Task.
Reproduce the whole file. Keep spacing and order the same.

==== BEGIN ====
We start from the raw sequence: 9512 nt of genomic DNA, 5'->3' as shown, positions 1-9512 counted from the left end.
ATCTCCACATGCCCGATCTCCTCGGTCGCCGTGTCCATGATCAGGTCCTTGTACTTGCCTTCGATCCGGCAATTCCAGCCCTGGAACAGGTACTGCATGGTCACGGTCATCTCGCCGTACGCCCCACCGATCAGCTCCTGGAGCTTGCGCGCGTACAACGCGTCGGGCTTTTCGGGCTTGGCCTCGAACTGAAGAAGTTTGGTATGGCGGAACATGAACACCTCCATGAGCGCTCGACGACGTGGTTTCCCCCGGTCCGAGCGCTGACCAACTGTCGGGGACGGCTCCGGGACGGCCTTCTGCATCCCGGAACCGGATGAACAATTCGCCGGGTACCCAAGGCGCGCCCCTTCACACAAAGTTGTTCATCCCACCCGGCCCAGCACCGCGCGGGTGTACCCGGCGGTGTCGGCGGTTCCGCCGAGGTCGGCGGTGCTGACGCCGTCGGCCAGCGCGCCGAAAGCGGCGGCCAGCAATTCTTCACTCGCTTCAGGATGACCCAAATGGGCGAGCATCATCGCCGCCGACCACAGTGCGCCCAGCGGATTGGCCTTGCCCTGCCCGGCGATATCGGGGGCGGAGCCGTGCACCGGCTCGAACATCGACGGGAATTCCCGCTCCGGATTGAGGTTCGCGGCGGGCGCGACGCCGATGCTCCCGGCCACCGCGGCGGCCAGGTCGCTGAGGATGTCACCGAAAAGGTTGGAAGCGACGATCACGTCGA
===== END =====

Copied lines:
We start from the raw sequence: 9512 nt of genomic DNA, 5'->3' as shown, positions 1-9512 counted from the left end.
ATCTCCACATGCCCGATCTCCTCGGTCGCCGTGTCCATGATCAGGTCCTTGTACTTGCCTTCGATCCGGCAATTCCAGCCCTGGAACAGGTACTGCATGGTCACGGTCATCTCGCCGTACGCCCCACCGATCAGCTCCTGGAGCTTGCGCGCGTACAACGCGTCGGGCTTTTCGGGCTTGGCCTCGAACTGAAGAAGTTTGGTATGGCGGAACATGAACACCTCCATGAGCGCTCGACGACGTGGTTTCCCCCGGTCCGAGCGCTGACCAACTGTCGGGGACGGCTCCGGGACGGCCTTCTGCATCCCGGAACCGGATGAACAATTCGCCGGGTACCCAAGGCGCGCCCCTTCACACAAAGTTGTTCATCCCACCCGGCCCAGCACCGCGCGGGTGTACCCGGCGGTGTCGGCGGTTCCGCCGAGGTCGGCGGTGCTGACGCCGTCGGCCAGCGCGCCGAAAGCGGCGGCCAGCAATTCTTCACTCGCTTCAGGATGACCCAAATGGGCGAGCATCATCGCCGCCGACCACAGTGCGCCCAGCGGATTGGCCTTGCCCTGCCCGGCGATATCGGGGGCGGAGCCGTGCACCGGCTCGAACATCGACGGGAATTCCCGCTCCGGATTGAGGTTCGCGGCGGGCGCGACGCCGATGCTCCCGGCCACCGCGGCGGCCAGGTCGCTGAGGATGTCACCGAAAAGGTTGGAAGCGACGATCACGTCGA